Paris Hilton has urged for federal-level reform on governing youth care facilities in the United States, alleging that she suffered abuse as a teenager in a Utah boarding school for troubled teens.
The 40-year-old entrepreneur and socialite called on the Congress and the Biden administration to pass a legislation that would make sweeping changes in youth treatment centers to prevent the abuse of children and to protect their rights.
“The multibillion-dollar troubled-teen industry has been able to mislead parents, school districts, child welfare agencies and juvenile justice systems for decades. The reason is a systemwide lack of transparency and accountability,” Hilton said at press conference on Capitol Hill on Oct. 20.
Hilton said that the Accountability for Congregate Care Act would provide the protections and support children in the facility need “to heal, rise, and not just survive.”
“It’s clear that the state-by-state patchwork of limited, weak oversight, and inconsistent licensing requirements is not working. Federal law and funding are desperately needed to bring real reform and true accountability to congregate care in America,” Hilton added.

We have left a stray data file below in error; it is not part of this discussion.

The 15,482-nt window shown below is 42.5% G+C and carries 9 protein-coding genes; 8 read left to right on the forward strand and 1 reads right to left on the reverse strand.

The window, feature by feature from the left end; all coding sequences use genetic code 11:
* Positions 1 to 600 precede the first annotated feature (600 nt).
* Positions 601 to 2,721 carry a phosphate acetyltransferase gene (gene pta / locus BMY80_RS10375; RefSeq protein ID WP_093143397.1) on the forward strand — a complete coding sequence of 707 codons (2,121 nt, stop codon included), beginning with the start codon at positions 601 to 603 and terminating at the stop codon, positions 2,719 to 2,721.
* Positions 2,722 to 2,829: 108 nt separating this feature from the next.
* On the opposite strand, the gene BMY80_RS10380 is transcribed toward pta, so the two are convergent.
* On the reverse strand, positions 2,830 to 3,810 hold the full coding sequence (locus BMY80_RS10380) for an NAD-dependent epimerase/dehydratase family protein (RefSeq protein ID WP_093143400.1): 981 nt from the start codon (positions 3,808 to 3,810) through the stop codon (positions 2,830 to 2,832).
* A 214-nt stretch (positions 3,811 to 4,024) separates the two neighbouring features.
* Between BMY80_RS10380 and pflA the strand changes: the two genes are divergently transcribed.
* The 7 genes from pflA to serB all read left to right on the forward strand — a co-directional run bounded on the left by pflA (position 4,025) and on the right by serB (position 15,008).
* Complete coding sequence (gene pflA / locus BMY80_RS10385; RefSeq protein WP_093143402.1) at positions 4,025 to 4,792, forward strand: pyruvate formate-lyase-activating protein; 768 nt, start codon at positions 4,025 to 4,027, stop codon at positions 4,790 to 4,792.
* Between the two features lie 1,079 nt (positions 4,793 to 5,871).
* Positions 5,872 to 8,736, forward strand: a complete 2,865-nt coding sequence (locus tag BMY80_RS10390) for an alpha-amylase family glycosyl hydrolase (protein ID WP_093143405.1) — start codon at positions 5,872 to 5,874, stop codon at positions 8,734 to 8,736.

Hilton also attended a panel discussion later in the evening with other alleged survivors. She also wrote an opinion article on the Washington Post on Oct. 18 to call for the reform and to speak about the abuse she endured.
Hilton went to the Provo Canyon School at the age of 17 for 11 months and she alleged that she was slapped, spied on while showering, and deprived of sleep.
In a media statement last August, the Provo institution said they have been under new ownership since 2000 and “therefore cannot comment on the operations or student experience prior to that time.”
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